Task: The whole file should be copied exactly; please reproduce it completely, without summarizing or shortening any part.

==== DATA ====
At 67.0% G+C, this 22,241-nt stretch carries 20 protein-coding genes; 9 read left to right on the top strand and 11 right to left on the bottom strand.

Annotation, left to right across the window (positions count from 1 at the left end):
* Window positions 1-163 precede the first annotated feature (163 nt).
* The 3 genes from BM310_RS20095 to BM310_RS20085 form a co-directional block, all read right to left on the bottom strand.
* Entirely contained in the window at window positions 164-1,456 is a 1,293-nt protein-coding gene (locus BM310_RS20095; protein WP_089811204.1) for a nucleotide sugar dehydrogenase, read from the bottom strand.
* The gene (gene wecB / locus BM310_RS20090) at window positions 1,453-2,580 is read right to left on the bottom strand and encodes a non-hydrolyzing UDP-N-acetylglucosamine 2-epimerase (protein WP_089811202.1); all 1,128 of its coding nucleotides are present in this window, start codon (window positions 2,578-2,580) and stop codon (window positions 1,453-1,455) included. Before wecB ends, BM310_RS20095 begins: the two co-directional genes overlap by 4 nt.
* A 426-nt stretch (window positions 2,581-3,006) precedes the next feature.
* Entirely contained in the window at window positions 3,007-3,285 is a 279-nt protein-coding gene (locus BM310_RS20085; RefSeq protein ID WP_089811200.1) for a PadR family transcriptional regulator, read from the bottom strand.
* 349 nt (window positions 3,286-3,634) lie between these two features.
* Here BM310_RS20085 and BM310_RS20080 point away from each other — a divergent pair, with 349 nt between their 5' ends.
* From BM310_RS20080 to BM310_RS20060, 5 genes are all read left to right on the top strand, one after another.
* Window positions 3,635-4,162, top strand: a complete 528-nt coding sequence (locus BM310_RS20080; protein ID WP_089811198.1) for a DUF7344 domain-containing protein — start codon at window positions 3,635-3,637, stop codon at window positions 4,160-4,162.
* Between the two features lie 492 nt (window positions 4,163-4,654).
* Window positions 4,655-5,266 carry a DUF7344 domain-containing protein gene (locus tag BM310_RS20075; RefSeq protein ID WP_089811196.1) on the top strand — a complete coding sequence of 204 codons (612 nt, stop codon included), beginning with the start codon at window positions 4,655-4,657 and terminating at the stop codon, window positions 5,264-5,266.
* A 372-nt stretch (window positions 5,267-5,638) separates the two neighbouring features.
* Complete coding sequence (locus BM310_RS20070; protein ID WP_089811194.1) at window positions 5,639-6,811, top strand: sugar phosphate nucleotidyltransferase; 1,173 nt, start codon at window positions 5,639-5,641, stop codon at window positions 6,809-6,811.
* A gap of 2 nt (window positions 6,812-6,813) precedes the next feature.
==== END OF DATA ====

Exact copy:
At 67.0% G+C, this 22,241-nt stretch carries 20 protein-coding genes; 9 read left to right on the top strand and 11 right to left on the bottom strand.

Annotation, left to right across the window (positions count from 1 at the left end):
* Window positions 1-163 precede the first annotated feature (163 nt).
* The 3 genes from BM310_RS20095 to BM310_RS20085 form a co-directional block, all read right to left on the bottom strand.
* Entirely contained in the window at window positions 164-1,456 is a 1,293-nt protein-coding gene (locus BM310_RS20095; protein WP_089811204.1) for a nucleotide sugar dehydrogenase, read from the bottom strand.
* The gene (gene wecB / locus BM310_RS20090) at window positions 1,453-2,580 is read right to left on the bottom strand and encodes a non-hydrolyzing UDP-N-acetylglucosamine 2-epimerase (protein WP_089811202.1); all 1,128 of its coding nucleotides are present in this window, start codon (window positions 2,578-2,580) and stop codon (window positions 1,453-1,455) included. Before wecB ends, BM310_RS20095 begins: the two co-directional genes overlap by 4 nt.
* A 426-nt stretch (window positions 2,581-3,006) precedes the next feature.
* Entirely contained in the window at window positions 3,007-3,285 is a 279-nt protein-coding gene (locus BM310_RS20085; RefSeq protein ID WP_089811200.1) for a PadR family transcriptional regulator, read from the bottom strand.
* 349 nt (window positions 3,286-3,634) lie between these two features.
* Here BM310_RS20085 and BM310_RS20080 point away from each other — a divergent pair, with 349 nt between their 5' ends.
* From BM310_RS20080 to BM310_RS20060, 5 genes are all read left to right on the top strand, one after another.
* Window positions 3,635-4,162, top strand: a complete 528-nt coding sequence (locus BM310_RS20080; protein ID WP_089811198.1) for a DUF7344 domain-containing protein — start codon at window positions 3,635-3,637, stop codon at window positions 4,160-4,162.
* Between the two features lie 492 nt (window positions 4,163-4,654).
* Window positions 4,655-5,266 carry a DUF7344 domain-containing protein gene (locus tag BM310_RS20075; RefSeq protein ID WP_089811196.1) on the top strand — a complete coding sequence of 204 codons (612 nt, stop codon included), beginning with the start codon at window positions 4,655-4,657 and terminating at the stop codon, window positions 5,264-5,266.
* A 372-nt stretch (window positions 5,267-5,638) separates the two neighbouring features.
* Complete coding sequence (locus BM310_RS20070; protein ID WP_089811194.1) at window positions 5,639-6,811, top strand: sugar phosphate nucleotidyltransferase; 1,173 nt, start codon at window positions 5,639-5,641, stop codon at window positions 6,809-6,811.
* A gap of 2 nt (window positions 6,812-6,813) precedes the next feature.